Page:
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Regional Variations: Russians’ Attitudes Toward the War and More

Regional Variations: Russians’ Attitudes Toward the War and More

A paradox of the modern media landscape is that the world seems to be at once more comprehensible and more bewildering. Comprehensible because anyone with access to the internet can get information from almost anywhere on the globe. And bewildering, because the deluge of information makes it almost impossible to know what’s important or what’s really going on.

This is a problem equally for governments and reporters, not to mention the ordinary citizen. All of them need not just information but a way to sort it and figure out its significance. 

At FilterLabs we are building tools to help. Our latest is the data platform Talisman, which uses a large language model to collect millions of articles and social media artifacts and then analyzes them. 

Take, for example, regional variations in mindset and attitudes across Russia. During last week’s Washington Dialogues, in which FilterLabs took part, policymakers admitted that while they knew a great deal about Moscow and St. Petersburg, they knew relatively little about the outer regions. 

With its geolocated data, Talisman can examine data from specific regions. It can, for example, look at sentiment about the war in local news stories and online discussion in each of Russia’s federal subjects:

Or articles about the economy:

Or in articles on Putin:

Taken together, these maps can start to reveal trends. For example, all three maps show relatively low sentiment in some of the same regions, such as Rostov Oblast, near the Ukrainian border, and Zabaykalsky, which shares a border with China.

Sentiment scores may tell us something about local attitudes and how they vary across Russia. But Talisman can then take users even further: behind the scores, to the actual articles and artifacts themselves. 

The FilterLabs team used Talisman to take a look at some of the discourse underlying the sentiment heat maps above, and we learned a number of things. 

In Zabaykalsky, many of the stories with negative sentiment scores focus on corruption. It was an issue that appeared frequently in stories about the economy and the war. There are articles about the disgraced former defense minister Shoigu, and more regional items about criminal fraud charges filed against three local officials. 

In terms of articles with more positive sentiment,  Talisman actually found that most stories mentioning war were about previous wars. There were several stories memorializing the heroes of the Great Patriotic War (WWII). With regards to the current war in Ukraine, there were reports of growth in the defense industries, and a reminder that veterans could apply for a special “Time of Heroes” program, which could lead to leadership jobs in the public sector. But these were outweighed by more negative discussion on corruption and other themes.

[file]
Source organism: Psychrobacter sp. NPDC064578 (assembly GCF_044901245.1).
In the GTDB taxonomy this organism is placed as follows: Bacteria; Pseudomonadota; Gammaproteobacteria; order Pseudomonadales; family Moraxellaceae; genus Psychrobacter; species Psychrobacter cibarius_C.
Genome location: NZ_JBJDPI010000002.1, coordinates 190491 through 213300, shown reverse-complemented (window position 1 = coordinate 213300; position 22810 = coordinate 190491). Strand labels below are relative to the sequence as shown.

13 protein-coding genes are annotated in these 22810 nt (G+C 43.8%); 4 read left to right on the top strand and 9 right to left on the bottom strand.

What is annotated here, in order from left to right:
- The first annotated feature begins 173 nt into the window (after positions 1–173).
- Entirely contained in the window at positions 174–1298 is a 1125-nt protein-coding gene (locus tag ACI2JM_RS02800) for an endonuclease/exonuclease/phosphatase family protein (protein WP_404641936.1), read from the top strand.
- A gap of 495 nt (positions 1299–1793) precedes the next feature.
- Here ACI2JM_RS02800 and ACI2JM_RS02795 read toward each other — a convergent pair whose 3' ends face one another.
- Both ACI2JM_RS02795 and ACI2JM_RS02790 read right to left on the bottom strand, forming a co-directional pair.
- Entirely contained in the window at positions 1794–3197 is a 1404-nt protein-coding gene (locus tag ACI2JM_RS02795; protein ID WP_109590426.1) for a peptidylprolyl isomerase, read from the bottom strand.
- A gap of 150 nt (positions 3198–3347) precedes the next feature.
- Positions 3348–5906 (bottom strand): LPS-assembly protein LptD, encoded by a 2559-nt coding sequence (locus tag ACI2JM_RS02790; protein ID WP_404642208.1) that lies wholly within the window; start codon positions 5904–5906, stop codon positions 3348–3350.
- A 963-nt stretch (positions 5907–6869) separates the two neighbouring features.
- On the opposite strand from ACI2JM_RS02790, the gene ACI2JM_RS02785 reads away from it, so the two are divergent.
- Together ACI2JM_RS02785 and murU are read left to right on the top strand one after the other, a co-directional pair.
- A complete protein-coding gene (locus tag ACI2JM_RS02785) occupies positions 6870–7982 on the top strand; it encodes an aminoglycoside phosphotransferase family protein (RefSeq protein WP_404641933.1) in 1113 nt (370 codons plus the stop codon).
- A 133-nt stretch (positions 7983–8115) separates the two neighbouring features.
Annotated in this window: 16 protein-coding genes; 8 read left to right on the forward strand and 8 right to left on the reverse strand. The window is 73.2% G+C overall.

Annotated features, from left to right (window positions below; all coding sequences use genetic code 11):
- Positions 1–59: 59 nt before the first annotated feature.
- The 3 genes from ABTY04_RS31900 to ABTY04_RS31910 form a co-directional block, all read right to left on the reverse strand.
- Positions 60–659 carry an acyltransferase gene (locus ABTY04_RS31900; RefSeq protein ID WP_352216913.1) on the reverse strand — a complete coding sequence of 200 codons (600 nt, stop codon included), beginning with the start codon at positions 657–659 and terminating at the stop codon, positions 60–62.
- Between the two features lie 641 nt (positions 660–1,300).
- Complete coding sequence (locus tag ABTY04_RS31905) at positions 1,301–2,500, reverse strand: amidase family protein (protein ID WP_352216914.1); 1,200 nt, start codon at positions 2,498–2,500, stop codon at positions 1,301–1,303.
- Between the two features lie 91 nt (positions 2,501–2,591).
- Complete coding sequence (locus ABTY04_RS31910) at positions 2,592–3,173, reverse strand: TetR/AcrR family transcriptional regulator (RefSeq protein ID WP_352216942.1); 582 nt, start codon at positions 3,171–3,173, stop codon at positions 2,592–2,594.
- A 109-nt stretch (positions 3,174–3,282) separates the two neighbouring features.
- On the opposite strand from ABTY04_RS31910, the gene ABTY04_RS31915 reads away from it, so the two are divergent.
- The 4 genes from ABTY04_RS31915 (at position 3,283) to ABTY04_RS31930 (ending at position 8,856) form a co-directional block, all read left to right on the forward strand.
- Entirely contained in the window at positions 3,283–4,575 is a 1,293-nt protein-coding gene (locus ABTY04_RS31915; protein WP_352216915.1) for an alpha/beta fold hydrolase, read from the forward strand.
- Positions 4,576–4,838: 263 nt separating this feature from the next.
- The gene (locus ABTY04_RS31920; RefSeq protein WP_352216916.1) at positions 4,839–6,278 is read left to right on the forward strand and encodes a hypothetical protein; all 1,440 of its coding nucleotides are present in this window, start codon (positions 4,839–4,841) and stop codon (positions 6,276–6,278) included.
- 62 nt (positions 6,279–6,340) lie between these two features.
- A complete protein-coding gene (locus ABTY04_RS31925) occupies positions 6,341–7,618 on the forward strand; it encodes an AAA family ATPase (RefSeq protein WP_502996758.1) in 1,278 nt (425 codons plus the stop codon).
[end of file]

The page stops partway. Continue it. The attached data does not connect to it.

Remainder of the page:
The news in Rostov was more focused on the war in Ukraine. Some war-related articles were straight news about military operations (the Ukranians had attacked the town of Novorossiysk, etc.), but especially in social discussion online, there were some lurid rumors. A Telegram user claimed that an American journalist had paid school children to draw swastikas on portraits of dead Russian soldiers, while another report said that Ukrainian president Zelensky was beside himself after Russia’s recent battlefield victories, and was considering suicide. 

In Rostov reports on the economy tended to be separate from war reporting. There were stories about pension reforms, tons of fish that had to be discarded after failing safety inspections, and a corruption story about the head of an economics department who had been accepting bribes in return for good grades.

There were important similarities and differences between news environments in these two regions. In Zabaykalska, the war seems relatively distant. In Rostov, so near the front, the war is ever-present, and rumors fly. In both regions, however, corruption makes headlines. Government malfeasance, rather than the war, seems to be the most persistently negative issue across the country. 

It’s challenging to make sense of the volume of data in even a single information ecosystem—let alone one as complex as that of Russia’s diverse people and regions. But by analyzing localized data, assessing sentiment across millions of texts, and going behind the sentiment scores to the local stories themselves, Talisman is helping us through an enormous amount of information, and identify trends both on the local and on the national levels.

FilterLabs.AI is a data analytics company based in Cambridge, Massachusetts. We leverage natural language processing and tailored data modeling to scour and analyze global online communications and deliver hyper-local insights. Learn more at filterlabs.ai.